Writing for Perfection

writing-in-the-dark-1497115When I write, I find myself second guessing my delivery of whatever it is that I am writing. From a journal entry to an email, I rewrite and rewrite and rewrite.  I have people read it.  I question their understanding of what I wrote.  I second guess what they share with me.  I use Grammarly to catch all the grammatical errors.  I google similar examples to make sure that I am on task.  I believe at times this hinders me from being my true self as a writer.  I want just to write. I want to be free from the confines of drafting for perfection.  I want to be able to share what I want to say without being in the prison cell of perfection.  Perhaps my confidence in my writing ability needs to improve to evolve adequately beyond the realms of perfect writing. Does perfection exists in the world of writing?
Perfection

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11 thoughts on “Writing for Perfection

  1. Great post and interesting question. Perfect writing for me means answering yes to the following:

    Did you get your point across the way you intended?
    Did you do it effectively and efficiently?
    Are you content with the result?

    In other words, I decide whether my writing is perfect or not.

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      1. It’s the third point that gets most people I think. It’s difficult to be happy with your own work as we are often most critical of ourselves. But that’s why perfection isn’t a common thing.

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      1. i belong to a weekly writing feedback group. i find this to be a good way to see how an audience of 14 react to my work. is something not clear? does an idea need to be developed? do i need more commas (one woman describes herself as ‘the comma Queen’). to me it’s like the famous comedians who try their jokes ‘off Broadway’ before performing ‘on Broadway’. it’s great to have audience reaction rather than a close friend or member of the family. feedback on our work is essential, in my opinion.

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  2. I crave connecting with other writers and just have intellectual conversation. My current situation is isolation. At times, I feel like I’m losing all the knowledge that I have because I am not Ina writing group. Thanks for sharing.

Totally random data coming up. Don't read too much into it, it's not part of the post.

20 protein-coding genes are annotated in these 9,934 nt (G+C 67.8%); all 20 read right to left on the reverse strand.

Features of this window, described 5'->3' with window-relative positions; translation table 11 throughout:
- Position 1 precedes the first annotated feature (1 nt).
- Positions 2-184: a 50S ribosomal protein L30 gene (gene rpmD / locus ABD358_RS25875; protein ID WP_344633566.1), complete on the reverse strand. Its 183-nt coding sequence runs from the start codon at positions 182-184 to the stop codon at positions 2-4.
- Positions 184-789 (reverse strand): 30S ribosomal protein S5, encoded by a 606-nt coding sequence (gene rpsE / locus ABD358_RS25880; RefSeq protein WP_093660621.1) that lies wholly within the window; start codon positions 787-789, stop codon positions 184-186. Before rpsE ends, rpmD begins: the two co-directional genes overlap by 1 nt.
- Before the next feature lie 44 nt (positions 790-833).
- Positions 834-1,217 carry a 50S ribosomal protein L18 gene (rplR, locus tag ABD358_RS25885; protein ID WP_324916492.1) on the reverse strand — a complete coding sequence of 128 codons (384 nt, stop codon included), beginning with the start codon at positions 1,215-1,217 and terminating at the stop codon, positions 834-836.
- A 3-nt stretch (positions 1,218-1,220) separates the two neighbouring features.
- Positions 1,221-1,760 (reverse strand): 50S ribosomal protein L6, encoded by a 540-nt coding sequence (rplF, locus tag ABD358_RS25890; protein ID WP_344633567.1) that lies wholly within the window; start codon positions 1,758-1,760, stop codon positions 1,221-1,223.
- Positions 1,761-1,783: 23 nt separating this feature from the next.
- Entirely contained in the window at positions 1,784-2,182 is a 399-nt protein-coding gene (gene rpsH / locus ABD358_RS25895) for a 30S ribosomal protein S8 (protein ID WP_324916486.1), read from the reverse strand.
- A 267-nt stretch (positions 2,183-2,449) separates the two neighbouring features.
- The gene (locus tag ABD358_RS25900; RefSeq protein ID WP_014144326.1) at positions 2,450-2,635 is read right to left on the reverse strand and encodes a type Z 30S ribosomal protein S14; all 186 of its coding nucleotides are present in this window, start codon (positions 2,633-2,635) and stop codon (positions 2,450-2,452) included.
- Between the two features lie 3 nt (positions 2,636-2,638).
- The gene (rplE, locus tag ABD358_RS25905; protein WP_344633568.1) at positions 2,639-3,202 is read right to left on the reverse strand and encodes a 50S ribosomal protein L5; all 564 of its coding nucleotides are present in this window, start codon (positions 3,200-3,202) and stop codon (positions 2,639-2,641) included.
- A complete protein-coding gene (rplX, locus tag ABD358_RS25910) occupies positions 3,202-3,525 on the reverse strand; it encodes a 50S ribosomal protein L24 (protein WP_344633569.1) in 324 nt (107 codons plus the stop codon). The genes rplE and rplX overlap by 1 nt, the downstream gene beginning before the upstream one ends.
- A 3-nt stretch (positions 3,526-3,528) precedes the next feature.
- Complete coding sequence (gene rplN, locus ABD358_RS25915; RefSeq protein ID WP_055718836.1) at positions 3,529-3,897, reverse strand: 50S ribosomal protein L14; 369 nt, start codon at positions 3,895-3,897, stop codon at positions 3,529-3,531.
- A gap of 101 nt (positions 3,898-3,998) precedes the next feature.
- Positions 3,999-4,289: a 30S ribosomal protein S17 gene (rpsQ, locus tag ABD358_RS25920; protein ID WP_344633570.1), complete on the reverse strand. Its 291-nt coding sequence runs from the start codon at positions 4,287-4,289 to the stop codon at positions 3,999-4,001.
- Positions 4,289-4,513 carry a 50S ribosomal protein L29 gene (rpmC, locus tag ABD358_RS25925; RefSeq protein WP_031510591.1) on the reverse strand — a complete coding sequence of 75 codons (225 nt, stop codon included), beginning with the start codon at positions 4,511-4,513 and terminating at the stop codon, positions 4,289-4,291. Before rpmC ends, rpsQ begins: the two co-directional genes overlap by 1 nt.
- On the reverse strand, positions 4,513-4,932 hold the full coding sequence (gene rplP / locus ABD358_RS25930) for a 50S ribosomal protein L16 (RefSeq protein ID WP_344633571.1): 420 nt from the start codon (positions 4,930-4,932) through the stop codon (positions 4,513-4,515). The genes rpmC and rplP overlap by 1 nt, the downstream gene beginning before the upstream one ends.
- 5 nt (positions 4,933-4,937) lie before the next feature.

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    1. i don’t know where you live but you could look into writing groups in your area or through the local writers’ centre. or start your own group by advertising in the local paper, or at uni or a community centre. or join an online group. but i think face to face is better. most writers feel isolated because it’s such a solitary activity.

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      1. I reactivated FB to find a writing group in my area. I was going to one, but they were not helping me. They were other professors. I felt like their criticism was not constructive. I stopped going. 😦

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      2. yes, finding the right writing group for you can take some research. i’ve been in various groups over the years. sometimes i’m in two groups at once. i run my work past one group, rewrite, then run it past the second group. at the moment i’m in a group of 14 people, so we only get about 12 minutes each to read a page or two and then receive feedback. but it’s long enough to be able to judge if the words are hitting their mark or not. i would encourage you to try another group, or start your own. Libby

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  3. I also have at times been completely guilty of pointlessly censoring myself – heck I used a prompt recently to write a short piece about it – in the pursuit of perfection so this really struck home!

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